Your visa has been denied: Google's border crossing problems
Google has become or is trying to become a major player in a huge number of markets. Phones, tablets,computers, music, wearable technology, even as a freakin' internet provider... This isn't particularly surprising, the entire tech industry is desperately trying to move in this direction. Apple has demonstrated the potential value of a tightly integrated product portfolio executed right. The consumer gets a cohesively designed product (or products). And the company reaps the benefits of "locking you in," to future purchases. Now technology companies are moving towards integrated products and solutions faster than you can say Nature UX. So if you are a fan of Google products, this sounds like great news. Now you get excellent, cohesive Google products that work well together across multiple product categories. And if you are a resident of the United States of America, this beautiful dream is coming true before your very eyes.
It's a different world out there
Unfortunately, the situation isn't quite as rosy outside of the US, and is downright terrible in many countries. As a resident of Canada, I have access to many of Google's products, but not all. Things like Google Music (including All Access), Voice, and the Chromebook Pixel aren't available for use or sale, just to name a few. As a Canadian I am lucky enough to be able to buy a brand new Nexus 4 from Google for only $309, but in other countries where it isn't available on the Play Store that number can double. http://support.google.com/googleplay/bin/answer.py?hl=en&answer=2462844. That is a link to the availability of different Google Play products in different countries. Not a very long list...
In a vacuum, this wouldn't be a bit deal for Google. People in those countries will buy the products that they are able to buy, and won't buy the products that they can't. But this is 2013, and in light of he increasing integration between products, it isn't so simple. People buy into ecosystems, not just products. And in countries where that ecosystem is crippled, people won't buy the products. People might buy the iPhone because they can't buy music from Google Play. Windows Phone because they're tired of going to Google Play Movies and finding out that the movie they want "isn't available to rent in their country." While the US may rightfully be their first priority, the "rest of the world" still accounts for 54% of their revenue. Larry Page is right, it would be nice if there was more interoperability between products, but the reality is even Google is using popular products as "lock-in" tools. Unfortunately for people outside the US, Google seems to be mostly trying to lock-in Americans.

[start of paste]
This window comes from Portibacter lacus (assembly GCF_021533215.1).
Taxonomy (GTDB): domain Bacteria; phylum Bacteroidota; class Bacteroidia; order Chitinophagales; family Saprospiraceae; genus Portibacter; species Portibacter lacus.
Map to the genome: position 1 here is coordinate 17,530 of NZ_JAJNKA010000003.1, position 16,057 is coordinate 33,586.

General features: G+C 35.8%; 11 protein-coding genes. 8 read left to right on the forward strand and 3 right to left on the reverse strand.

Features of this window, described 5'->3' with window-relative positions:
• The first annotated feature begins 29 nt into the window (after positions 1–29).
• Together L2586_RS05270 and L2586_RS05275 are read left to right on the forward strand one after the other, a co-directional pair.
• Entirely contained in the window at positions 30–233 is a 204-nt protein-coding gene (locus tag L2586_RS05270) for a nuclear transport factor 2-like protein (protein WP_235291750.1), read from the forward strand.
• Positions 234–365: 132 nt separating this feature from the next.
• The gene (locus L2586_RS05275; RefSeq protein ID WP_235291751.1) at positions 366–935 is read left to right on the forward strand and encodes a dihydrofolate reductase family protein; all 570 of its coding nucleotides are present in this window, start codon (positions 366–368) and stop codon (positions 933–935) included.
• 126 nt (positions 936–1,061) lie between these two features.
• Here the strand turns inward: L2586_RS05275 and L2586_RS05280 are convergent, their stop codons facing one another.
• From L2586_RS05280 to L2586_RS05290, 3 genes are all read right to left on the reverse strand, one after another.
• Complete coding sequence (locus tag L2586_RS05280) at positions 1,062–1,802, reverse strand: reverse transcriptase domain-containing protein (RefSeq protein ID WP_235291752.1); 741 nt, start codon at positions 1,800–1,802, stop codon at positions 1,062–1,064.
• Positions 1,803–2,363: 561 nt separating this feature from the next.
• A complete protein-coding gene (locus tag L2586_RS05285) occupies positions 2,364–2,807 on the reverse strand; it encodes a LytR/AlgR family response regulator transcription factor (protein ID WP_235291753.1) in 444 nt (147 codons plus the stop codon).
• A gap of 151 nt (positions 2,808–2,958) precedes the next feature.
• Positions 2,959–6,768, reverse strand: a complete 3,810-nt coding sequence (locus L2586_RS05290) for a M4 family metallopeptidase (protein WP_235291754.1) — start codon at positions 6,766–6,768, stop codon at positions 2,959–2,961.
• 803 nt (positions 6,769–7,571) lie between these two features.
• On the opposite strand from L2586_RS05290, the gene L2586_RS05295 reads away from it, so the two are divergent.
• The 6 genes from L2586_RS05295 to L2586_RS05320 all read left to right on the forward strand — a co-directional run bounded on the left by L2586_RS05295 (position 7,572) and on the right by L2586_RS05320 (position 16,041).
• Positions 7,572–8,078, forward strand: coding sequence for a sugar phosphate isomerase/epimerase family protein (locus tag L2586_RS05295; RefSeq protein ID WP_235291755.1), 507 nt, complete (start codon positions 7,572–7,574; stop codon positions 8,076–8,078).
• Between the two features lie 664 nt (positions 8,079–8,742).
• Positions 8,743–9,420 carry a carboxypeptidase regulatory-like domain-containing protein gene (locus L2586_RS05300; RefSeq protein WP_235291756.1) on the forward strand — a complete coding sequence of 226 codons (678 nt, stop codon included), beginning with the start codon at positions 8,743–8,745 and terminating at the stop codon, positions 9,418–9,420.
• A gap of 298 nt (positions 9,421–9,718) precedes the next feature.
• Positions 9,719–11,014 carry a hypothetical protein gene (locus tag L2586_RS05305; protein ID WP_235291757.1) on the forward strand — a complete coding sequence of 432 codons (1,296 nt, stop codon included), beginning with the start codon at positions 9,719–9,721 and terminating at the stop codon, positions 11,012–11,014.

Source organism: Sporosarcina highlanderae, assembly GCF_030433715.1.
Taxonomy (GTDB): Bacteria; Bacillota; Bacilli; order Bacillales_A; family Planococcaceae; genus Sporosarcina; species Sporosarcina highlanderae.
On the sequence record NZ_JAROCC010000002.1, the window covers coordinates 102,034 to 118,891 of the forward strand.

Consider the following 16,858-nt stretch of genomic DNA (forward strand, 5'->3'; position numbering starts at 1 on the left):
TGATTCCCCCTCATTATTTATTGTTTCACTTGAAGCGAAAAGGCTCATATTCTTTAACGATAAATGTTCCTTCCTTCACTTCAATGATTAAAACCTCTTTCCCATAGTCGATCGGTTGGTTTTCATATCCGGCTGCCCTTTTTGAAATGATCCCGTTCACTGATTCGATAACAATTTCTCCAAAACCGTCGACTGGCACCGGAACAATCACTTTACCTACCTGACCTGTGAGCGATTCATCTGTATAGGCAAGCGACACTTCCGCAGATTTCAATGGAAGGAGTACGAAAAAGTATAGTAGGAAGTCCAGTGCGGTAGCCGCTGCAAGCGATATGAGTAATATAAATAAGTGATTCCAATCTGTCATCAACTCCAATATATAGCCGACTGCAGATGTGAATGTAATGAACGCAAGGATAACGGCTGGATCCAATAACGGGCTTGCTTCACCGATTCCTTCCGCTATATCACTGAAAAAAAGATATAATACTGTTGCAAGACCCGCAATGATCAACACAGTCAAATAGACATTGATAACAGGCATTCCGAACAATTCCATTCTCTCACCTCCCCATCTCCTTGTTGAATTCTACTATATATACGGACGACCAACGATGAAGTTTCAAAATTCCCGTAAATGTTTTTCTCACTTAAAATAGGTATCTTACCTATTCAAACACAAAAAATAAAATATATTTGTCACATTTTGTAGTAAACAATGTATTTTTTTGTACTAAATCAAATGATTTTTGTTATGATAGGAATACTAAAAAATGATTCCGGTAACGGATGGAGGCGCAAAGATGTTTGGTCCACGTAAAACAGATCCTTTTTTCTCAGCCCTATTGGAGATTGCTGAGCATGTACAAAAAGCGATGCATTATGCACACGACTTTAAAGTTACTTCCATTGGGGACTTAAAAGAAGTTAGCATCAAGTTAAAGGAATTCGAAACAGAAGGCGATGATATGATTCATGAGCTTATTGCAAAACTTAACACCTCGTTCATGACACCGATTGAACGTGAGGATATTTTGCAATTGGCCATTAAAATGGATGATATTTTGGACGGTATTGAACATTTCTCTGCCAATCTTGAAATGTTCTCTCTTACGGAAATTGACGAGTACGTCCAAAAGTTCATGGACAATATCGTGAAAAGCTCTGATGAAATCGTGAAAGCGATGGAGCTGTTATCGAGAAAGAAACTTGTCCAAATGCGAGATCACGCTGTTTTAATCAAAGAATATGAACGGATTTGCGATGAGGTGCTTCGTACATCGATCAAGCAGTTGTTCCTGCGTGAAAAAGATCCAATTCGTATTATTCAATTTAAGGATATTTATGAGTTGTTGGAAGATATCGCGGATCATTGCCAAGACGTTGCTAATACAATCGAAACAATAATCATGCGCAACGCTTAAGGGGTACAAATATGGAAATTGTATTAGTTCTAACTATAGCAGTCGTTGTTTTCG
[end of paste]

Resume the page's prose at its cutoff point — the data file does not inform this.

Design, the Web, and the Globe
Something that has been repeated on the Verge quite a lot lately is that Google seems to be getting better at design faster than Apple is getting better at web services. But outside the US there is another advantage that Apple has that Google has a lot of work to do to catch up in. Global availability. When Apple announces a new product, I can be fairly confident that I will be able to buy it in Canada. But with the Pixel, All Access, and other products, I can't be quite so sure with Google. The recent Google I/O hasn't exactly instilled confidence either. Two of the more exciting announcements, the stock GS4 and All Access, are US only. While Google did beat Apple to the punch with their subscription music service, it won't mean anything in Canada if I can use iRadio a year earlier. And with peripheral products like the Google smartwatch and Glass probably coming in the near future, it'll be more important than ever to improve their global presence in order to support ecosystems like Android and ChromeOS.
Ultimately, this is an issue of confidence. Can I buy into the Google ecosystem and be confident that Google will support it in my country? My confidence might be artificially reduced because of the sheer amount of product categories that Google is involved in and how difficult it is to bring them all out of the US. There are a lot more regulatory hurdles related to something like Google Voice or Google Wallet payments in Gmail than the Retina Macbook. But while seeing US users get these services makes me less confident in the Google ecosystem and jealous of US users, its the big ticket products that really matter. Things like a Nexus 4 sold in the Play Store. Pixel. Glass. We'll see if Google is able to bring these products and more to Canada and the rest of the world. The race is on.